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      An Oral Whole-Cell Killed Nontypeable Haemophilus influenzae Immunotherapeutic For The Prevention Of Acute Exacerbations Of Chronic Airway Disease

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          In subjects with chronic bronchitis, protection against acute bronchitis following oral administration of a whole-cell killed nontypeable Haemophilus influenzae (NTHi) preparation was demonstrated in the mid-1980s. Subsequently, studies aiming to validate clinical efficacy of this oral treatment were complicated by a number of factors, including the modification of clinical definitions, the implications of which were not recognized at that time. The objective of this review is to integrate our pre-clinical and clinical research in this field conducted over the past 30 years to demonstrate the evolution of the idea of communication between mucosal surfaces through the common mucosal immune system and the development of an effective oral NTHi immunotherapy. Our earliest studies recruited subjects with chronic sputum production and high levels of culture-positive sputum for Gram-negative bacteria but by 2000, the clinical diagnostic focus had switched from “chronic bronchitis” to “chronic obstructive pulmonary disease” (COPD), which was functionally defined using spirometry. This change led to variable clinical trial results, confirming the importance of chronic sputum production and culture-positive sputum. Additional conditioning factors such as patient age and gender were influential in study populations with low culture-positive sputum production. Through this period, studies in human and in rodent models provided new insights into airway protection mechanisms and the pathogenesis of airway inflammation. Key findings were the importance of a dysbiosis within the airway microbiome, and the critical role of an interdependence between the bronchus and the gut, with a Peyer’s patch-dependent extra-bronchus “loop” controlling the composition of the bronchus microbiome. Within this context, intercurrent virus infections initiate a microbiome-dependant hypersensitivity reaction involving Peyer’s patch-derived Th17 cells. We conclude that whole-cell killed NTHi immunotherapy has consistent and significant benefits when examined in the context of changing clinical disease definitions, age and gender, and has the potential to change the natural history of chronic airway disease.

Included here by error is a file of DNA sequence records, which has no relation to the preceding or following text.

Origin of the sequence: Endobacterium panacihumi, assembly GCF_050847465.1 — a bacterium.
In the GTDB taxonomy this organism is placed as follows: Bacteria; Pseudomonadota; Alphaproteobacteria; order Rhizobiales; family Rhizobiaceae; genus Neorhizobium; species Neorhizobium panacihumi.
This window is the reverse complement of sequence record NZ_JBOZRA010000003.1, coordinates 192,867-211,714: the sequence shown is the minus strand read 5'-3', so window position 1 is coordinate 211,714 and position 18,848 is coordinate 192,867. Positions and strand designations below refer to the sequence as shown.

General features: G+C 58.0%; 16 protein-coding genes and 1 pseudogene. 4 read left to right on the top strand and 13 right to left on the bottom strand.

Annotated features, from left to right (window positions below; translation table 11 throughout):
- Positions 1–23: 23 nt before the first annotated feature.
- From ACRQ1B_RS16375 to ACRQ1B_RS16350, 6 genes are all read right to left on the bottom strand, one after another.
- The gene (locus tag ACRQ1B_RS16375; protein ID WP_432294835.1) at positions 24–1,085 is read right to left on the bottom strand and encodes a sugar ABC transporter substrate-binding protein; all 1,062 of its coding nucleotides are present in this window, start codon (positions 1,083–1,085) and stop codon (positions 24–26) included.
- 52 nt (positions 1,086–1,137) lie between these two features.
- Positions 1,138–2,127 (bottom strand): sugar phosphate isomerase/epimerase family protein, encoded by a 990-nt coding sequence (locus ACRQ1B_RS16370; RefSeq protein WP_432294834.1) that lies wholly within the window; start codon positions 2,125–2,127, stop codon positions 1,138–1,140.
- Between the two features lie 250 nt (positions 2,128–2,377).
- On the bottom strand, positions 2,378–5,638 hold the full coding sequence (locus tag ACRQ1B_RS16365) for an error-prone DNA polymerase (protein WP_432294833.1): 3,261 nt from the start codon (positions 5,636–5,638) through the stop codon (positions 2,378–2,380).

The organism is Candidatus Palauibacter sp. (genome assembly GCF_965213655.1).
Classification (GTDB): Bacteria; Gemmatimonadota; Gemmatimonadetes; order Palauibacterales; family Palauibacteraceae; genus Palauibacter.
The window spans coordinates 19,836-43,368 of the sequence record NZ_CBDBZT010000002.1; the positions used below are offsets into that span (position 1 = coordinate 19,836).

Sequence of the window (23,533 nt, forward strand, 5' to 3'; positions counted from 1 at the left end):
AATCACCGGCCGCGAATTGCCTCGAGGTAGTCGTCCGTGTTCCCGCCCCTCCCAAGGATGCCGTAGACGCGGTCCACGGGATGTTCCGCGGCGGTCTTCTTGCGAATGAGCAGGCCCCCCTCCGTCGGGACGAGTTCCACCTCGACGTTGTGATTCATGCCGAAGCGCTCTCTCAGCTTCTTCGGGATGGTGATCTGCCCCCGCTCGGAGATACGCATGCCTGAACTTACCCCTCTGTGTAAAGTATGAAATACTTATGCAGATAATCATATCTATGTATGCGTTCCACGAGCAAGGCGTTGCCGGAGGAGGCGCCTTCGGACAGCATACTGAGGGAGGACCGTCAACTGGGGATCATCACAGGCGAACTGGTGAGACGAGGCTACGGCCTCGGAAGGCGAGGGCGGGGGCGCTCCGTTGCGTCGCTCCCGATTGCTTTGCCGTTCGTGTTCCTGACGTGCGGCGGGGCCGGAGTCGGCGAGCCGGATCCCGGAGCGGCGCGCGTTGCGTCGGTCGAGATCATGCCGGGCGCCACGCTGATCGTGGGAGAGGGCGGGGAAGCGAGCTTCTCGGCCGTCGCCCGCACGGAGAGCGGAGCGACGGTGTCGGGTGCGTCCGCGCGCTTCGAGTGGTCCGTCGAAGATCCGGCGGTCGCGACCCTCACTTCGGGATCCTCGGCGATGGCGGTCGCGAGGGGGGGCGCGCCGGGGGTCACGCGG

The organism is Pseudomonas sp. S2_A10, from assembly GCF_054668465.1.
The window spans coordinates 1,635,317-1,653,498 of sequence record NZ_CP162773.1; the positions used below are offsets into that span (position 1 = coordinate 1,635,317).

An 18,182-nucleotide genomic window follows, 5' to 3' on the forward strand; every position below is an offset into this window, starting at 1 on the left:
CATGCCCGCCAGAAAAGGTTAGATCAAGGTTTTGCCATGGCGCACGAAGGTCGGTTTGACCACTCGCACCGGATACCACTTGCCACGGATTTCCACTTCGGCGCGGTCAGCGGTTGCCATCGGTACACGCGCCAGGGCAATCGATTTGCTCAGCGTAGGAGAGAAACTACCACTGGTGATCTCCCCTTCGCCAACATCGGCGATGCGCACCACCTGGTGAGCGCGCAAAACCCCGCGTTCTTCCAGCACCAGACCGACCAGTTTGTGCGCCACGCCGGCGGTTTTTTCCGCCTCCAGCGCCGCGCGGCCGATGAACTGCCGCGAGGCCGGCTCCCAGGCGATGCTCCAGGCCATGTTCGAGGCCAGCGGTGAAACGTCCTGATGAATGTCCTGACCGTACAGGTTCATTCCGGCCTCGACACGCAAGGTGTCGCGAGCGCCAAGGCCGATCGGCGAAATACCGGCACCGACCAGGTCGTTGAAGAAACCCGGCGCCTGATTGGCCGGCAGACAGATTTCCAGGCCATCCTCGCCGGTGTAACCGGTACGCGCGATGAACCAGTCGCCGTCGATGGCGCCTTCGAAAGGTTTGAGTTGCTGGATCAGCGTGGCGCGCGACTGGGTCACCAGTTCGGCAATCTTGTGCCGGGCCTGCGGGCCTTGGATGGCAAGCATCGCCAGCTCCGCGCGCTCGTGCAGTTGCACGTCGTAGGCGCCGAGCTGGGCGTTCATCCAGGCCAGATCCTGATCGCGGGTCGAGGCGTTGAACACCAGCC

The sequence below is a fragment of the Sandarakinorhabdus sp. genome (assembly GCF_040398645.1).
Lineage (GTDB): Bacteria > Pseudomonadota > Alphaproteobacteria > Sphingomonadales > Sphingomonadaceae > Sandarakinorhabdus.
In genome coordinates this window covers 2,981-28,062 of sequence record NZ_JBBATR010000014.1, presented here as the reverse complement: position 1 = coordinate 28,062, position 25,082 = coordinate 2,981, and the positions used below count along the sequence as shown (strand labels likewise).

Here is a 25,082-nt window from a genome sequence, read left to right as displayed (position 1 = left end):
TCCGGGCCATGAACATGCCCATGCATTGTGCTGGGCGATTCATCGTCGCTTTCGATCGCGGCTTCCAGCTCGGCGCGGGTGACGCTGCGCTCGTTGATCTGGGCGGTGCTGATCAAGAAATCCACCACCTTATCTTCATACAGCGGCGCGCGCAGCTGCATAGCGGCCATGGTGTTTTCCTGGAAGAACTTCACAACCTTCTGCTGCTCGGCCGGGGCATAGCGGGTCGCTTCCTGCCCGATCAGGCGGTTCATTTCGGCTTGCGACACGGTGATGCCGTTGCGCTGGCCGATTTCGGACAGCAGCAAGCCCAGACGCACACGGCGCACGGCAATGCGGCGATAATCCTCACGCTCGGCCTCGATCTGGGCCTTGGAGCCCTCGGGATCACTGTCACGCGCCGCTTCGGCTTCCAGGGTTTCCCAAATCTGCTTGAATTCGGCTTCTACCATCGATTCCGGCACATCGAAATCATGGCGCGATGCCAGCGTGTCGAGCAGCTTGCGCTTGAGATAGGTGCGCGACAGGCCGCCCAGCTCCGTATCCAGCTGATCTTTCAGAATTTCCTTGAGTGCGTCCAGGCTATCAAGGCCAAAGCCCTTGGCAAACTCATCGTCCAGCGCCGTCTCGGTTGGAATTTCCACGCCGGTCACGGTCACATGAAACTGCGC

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            Although the notion that "the normal lung is free from bacteria" remains common in textbooks, it is virtually always stated without citation or argument. The lungs are constantly exposed to diverse communities of microbes from the oropharynx and other sources, and over the past decade, novel culture-independent techniques of microbial identification have revealed that the lungs, previously considered sterile in health, harbor diverse communities of microbes. In this review, we describe the topography and population dynamics of the respiratory tract, both in health and as altered by acute and chronic lung disease. We provide a survey of current techniques of sampling, sequencing, and analysis of respiratory microbiota and review technical challenges and controversies in the field. We review and synthesize what is known about lung microbiota in various diseases and identify key lessons learned across disease states.